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Tuesday, September 8, 2015

YA Novel about deafness, grace, school, families, and rock and roll

John, Antony (2010) Five Flavors of Dumb  New York:  Penguin.



Opening Lines:  "For the record, I wasn't around the day they decided to become Dumb.  If I'd been their manager back then I'd have pointed out that the name, while accurate, was not exactly smart.  It just encouraged people to question the band's intelligence. maybe even their sanity.  And the way i saw it, Dumb didn't have much of either."

Piper is eighteen years old, a senior in high school, and deaf.  When her big mouth lands her a job managing the garage band "Dumb" and worse, after promising to find then a paying gig, Piper realizes she has gotten herself into a difficult place.   Soon she is dealing with a rivalry between the bands angry female punk bassist and the airhead female guitarist who one of the male group member brought on board; trying to prepare them for a recording session with a washed-up former rock musician; and trying to convince the male members of the group to accept a nerdy chess-team refugee who also plays the drums.  Piper is also dealing with her parents, who intend to spend her college money for an operation that will allow her newborn deaf sister to be able to hear (and thus deprive Piper of a sister who might be able to understand her.  Throw in her brother who seems bent on self-destruction, a mysterious mentor who keeps sending the band to historical parts of the city to learn rock and roll history, and a couple of romantic sub-plots and you have a funny, remarkably engaging novel that high school students will really enjoy.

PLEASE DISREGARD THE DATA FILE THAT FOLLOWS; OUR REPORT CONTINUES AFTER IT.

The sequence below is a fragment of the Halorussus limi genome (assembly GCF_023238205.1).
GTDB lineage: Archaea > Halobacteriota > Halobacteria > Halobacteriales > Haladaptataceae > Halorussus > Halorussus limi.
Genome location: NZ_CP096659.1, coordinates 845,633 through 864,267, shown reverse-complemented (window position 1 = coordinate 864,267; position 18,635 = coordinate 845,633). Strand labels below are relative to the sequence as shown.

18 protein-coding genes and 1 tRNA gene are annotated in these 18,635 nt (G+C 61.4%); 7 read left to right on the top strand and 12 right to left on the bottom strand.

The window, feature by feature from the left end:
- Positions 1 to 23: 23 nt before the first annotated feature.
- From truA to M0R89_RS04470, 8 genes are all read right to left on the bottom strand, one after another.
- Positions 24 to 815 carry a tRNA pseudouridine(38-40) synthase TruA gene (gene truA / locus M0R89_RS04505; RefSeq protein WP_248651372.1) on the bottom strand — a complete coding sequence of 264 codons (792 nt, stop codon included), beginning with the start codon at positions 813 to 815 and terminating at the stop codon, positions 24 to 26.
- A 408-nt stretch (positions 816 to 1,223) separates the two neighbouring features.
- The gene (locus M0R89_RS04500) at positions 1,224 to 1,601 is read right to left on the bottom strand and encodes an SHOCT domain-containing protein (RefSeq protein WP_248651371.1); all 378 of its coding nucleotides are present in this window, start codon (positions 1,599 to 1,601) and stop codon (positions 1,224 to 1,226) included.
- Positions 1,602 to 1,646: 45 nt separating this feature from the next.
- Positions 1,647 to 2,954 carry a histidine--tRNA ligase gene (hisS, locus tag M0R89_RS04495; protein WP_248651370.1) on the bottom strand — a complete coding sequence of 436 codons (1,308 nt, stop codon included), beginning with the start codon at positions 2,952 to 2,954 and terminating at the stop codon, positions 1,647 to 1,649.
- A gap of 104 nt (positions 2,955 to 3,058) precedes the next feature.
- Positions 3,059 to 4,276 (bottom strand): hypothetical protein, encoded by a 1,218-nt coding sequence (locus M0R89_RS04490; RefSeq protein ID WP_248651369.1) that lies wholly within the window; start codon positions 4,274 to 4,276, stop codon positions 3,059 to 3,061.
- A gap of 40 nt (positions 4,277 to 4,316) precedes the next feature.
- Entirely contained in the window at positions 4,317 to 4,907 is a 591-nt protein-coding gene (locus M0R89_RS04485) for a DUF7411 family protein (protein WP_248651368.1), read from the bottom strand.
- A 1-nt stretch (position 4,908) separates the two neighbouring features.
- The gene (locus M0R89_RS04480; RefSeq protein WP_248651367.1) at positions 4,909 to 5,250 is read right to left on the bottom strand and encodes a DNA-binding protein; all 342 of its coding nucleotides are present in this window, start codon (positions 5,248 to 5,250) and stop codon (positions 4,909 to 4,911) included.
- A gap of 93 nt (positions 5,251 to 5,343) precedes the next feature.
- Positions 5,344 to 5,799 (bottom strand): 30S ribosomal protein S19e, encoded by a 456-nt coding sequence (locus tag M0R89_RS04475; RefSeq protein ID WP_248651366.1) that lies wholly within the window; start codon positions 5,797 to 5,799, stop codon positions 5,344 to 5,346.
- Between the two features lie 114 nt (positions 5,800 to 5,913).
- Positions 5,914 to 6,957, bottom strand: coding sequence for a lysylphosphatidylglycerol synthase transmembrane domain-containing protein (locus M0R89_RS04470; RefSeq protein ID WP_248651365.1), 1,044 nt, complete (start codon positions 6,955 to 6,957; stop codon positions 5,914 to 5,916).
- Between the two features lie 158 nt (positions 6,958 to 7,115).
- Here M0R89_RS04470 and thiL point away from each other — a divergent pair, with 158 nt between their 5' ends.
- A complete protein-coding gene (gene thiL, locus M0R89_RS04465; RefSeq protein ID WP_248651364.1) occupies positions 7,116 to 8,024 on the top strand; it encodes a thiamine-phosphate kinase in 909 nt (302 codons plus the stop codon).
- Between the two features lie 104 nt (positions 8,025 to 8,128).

Early on in the book, my one complaint was that Piper's Dad is a pretty colossal jerk.  He has never learned sign language, he doesn't seem to know who Piper is or what is important to her. By the end of the book, after a fair amount of grace, he turns out to be a better guy than anyone knew.  And I am always a fan of any book where the nerd gets the girl (or in this case, the girl gets the nerd)..

The reading level of the book is probably suitable for middle school kids and up, but the content seems more ideal for high school.  This is a good story and well worth checking out.

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